|Received:||3/12/2004 12:00:00 AM|
|Agency:||Federal Trade Commission|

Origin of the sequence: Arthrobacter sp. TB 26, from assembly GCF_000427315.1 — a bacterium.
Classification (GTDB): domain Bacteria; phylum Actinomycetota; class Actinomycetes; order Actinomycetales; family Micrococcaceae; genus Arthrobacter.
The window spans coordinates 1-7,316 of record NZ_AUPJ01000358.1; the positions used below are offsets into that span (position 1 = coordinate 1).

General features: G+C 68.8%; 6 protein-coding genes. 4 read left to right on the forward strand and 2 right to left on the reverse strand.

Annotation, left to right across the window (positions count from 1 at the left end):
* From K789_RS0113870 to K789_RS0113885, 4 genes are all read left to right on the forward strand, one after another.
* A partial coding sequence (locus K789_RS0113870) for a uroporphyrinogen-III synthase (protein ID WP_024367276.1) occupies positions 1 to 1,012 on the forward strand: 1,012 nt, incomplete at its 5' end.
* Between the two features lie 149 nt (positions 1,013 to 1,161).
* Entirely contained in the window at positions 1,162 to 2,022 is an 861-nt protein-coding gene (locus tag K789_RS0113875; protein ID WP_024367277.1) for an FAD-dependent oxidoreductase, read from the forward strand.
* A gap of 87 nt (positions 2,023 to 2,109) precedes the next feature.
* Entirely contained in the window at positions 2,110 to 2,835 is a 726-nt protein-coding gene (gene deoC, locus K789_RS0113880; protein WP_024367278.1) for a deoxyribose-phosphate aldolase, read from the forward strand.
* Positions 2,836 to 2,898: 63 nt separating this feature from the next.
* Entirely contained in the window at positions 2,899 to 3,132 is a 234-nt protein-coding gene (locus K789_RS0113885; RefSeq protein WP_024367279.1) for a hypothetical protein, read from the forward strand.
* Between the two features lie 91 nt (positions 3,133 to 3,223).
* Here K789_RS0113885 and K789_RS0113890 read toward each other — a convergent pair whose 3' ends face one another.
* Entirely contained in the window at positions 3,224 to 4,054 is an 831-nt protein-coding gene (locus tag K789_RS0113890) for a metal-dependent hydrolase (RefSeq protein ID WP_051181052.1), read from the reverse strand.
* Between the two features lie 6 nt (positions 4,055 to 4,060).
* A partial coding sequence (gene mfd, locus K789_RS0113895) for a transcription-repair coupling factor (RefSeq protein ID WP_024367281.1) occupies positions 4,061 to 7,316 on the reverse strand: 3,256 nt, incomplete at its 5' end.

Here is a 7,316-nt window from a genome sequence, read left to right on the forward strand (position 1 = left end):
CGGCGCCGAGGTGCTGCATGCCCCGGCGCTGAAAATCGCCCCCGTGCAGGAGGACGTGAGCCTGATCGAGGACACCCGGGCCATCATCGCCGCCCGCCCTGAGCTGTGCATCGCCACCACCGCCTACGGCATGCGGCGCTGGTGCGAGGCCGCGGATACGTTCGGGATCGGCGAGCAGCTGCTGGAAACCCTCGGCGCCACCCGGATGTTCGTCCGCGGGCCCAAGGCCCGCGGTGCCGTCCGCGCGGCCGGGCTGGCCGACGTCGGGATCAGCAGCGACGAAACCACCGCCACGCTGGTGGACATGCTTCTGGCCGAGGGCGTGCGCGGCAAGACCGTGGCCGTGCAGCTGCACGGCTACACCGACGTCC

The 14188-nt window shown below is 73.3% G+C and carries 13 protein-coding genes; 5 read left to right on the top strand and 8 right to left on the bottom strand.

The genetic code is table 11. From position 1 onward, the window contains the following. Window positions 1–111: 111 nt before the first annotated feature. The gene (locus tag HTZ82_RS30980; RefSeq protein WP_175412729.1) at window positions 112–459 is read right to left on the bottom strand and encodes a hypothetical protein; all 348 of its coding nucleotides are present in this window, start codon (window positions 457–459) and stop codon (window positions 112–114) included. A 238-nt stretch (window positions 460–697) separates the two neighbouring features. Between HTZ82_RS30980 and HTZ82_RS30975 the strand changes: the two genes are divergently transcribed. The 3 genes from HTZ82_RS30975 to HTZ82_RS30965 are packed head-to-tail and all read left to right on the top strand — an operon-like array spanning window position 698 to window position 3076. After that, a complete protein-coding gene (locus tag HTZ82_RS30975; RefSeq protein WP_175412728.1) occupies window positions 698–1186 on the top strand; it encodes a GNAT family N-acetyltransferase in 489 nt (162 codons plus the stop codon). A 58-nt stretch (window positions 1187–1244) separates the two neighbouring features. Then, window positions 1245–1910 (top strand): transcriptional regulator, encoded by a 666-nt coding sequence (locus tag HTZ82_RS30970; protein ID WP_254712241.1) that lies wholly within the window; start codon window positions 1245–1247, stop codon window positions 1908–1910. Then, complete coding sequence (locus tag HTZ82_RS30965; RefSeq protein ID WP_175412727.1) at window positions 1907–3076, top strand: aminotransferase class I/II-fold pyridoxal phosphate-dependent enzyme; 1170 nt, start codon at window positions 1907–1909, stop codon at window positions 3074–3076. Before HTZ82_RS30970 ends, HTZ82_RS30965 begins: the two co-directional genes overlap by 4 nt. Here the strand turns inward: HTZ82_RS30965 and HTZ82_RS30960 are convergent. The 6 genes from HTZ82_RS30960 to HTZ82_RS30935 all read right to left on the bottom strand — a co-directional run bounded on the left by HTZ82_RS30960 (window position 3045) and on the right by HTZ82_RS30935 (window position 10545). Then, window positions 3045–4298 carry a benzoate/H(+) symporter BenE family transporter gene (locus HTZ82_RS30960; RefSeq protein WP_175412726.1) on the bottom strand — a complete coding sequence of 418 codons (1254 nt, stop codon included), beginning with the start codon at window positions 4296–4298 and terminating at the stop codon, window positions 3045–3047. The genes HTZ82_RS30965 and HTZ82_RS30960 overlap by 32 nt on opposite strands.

Since messages coming to me via a cell phone (either calls, text or other means) are costing me, I think that they should be handled by an 'opt-in' method instead of the 'opt-out' process. If I think that a text message on a sale while passing a store in the mall is helpful, let me choose to receive it. Don't make me pay for receiving the message and then make me jump through hoops to prevent receiving additional messages. I also think that email messages should be handled in an 'opt-in' manner as well. In addition, just because I purchase something at a company doesn't mean that I want to receive future emails from them. Options for receiving email that are on forms should be clear and should be set so that 'no action' on my part means don't include me on your mailing list. As a private individual who does not have a home business I receive (on average) 800 email messages a day which are unsolicited and of no interest to me. This high amount of 'noise' prevents me from finding messages that I need to see (for example, if a friend changes there email address, they have to call me to tell me the new one so I can set a filter to find their messages--I can't just easily find it in my inbox due to all of the junk, porn and claims for snake oil that will enlarge things I may not have or fix things that aren't broken). I strongly urge you to adopt rules that will make it so I have to actively request communications from any company (and to assure that once I've requested something if I desire to remove myself from their distribution that it can be done at the click of a button).